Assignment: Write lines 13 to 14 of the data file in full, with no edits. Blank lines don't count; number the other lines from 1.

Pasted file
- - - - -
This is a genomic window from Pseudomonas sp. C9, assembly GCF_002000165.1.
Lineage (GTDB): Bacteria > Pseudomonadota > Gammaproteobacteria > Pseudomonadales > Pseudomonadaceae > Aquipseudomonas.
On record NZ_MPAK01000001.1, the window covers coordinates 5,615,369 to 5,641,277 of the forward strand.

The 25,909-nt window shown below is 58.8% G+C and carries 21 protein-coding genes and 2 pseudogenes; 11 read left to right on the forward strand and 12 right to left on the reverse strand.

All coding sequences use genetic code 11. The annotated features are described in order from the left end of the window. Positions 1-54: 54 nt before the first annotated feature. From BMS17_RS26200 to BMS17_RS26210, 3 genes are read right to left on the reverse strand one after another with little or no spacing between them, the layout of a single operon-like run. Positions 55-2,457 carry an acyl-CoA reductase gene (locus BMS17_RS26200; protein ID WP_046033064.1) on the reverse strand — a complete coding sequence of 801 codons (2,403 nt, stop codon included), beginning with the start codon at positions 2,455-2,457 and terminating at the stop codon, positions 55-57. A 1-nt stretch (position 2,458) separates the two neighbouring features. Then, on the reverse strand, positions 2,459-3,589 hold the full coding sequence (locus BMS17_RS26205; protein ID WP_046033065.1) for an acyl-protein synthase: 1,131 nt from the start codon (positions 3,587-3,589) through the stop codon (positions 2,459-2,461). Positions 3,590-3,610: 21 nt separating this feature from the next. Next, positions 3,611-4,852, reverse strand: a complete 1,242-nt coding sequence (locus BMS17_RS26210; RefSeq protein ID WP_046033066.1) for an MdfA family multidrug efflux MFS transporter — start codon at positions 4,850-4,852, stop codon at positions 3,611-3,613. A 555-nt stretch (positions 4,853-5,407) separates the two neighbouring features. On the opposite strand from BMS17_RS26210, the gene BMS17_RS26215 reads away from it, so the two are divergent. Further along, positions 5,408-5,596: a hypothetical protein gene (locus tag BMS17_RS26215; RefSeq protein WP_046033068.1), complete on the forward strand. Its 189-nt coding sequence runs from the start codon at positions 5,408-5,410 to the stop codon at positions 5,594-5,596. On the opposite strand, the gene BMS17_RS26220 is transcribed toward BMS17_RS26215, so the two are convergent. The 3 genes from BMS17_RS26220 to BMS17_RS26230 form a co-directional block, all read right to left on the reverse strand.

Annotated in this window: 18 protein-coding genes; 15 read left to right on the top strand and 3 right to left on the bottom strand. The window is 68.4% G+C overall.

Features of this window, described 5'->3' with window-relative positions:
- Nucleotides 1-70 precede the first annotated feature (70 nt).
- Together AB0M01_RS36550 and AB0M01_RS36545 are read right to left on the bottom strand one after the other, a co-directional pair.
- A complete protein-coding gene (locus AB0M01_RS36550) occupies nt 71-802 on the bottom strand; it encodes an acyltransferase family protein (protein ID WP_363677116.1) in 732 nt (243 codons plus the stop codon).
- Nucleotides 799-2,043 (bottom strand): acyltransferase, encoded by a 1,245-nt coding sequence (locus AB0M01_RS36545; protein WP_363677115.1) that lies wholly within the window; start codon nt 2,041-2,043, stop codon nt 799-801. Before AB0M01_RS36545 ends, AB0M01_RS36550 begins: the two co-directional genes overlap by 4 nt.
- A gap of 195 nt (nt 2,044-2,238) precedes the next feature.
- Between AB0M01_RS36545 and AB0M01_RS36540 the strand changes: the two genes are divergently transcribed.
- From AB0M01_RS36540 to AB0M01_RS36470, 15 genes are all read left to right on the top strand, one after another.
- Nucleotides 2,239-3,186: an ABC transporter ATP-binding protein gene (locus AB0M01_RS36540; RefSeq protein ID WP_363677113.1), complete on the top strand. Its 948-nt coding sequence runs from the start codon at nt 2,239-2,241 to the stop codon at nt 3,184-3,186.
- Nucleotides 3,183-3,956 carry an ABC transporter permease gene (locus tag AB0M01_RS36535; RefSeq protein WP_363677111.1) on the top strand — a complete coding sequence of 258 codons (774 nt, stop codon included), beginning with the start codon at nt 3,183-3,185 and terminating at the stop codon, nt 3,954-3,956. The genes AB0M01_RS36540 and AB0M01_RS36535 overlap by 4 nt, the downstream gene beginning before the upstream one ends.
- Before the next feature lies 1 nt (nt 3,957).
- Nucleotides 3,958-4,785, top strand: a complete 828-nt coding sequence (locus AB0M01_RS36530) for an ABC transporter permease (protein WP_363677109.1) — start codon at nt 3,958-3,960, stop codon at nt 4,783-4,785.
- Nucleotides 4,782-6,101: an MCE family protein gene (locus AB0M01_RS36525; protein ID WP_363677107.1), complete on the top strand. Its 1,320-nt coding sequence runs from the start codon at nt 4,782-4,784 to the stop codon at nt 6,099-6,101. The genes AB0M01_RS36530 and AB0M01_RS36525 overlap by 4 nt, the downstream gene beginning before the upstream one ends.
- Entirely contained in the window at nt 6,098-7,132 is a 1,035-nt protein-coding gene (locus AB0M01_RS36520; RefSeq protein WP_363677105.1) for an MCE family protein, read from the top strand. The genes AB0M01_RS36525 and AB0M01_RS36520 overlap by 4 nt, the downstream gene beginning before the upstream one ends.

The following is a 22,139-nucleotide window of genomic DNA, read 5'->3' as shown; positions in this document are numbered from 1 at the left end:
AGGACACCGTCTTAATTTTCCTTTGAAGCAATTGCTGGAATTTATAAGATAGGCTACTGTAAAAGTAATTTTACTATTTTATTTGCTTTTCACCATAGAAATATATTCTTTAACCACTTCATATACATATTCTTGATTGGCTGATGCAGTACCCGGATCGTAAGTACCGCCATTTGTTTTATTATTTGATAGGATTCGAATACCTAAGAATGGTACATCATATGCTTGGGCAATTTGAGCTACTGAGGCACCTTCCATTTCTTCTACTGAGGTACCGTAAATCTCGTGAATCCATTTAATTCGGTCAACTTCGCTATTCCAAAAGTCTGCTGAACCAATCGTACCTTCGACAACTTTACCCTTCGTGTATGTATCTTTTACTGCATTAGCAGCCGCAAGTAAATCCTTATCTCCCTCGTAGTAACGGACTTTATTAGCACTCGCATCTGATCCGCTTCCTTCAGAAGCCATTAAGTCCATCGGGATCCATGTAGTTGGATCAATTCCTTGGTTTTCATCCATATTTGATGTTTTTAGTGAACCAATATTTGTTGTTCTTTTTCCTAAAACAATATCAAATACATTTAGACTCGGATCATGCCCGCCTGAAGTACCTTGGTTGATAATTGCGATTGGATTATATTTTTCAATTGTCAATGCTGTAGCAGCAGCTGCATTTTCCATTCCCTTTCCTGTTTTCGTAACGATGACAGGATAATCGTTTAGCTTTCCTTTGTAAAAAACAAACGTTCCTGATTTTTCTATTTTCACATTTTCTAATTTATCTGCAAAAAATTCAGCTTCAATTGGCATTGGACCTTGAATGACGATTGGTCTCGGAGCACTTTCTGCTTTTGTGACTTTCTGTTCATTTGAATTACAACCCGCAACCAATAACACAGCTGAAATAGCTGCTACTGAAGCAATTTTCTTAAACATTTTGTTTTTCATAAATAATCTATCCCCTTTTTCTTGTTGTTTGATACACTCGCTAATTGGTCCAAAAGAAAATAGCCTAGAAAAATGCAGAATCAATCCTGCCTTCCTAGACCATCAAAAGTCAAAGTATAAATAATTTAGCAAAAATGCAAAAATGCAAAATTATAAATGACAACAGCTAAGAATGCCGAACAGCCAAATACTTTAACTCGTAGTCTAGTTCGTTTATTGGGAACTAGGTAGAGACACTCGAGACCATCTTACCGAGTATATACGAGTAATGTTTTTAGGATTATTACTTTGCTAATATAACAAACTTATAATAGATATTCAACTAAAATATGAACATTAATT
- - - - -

- Between AB0M01_RS36545 and AB0M01_RS36540 the strand changes: the two genes are divergently transcribed.
- From AB0M01_RS36540 to AB0M01_RS36470, 15 genes are all read left to right on the top strand, one after another.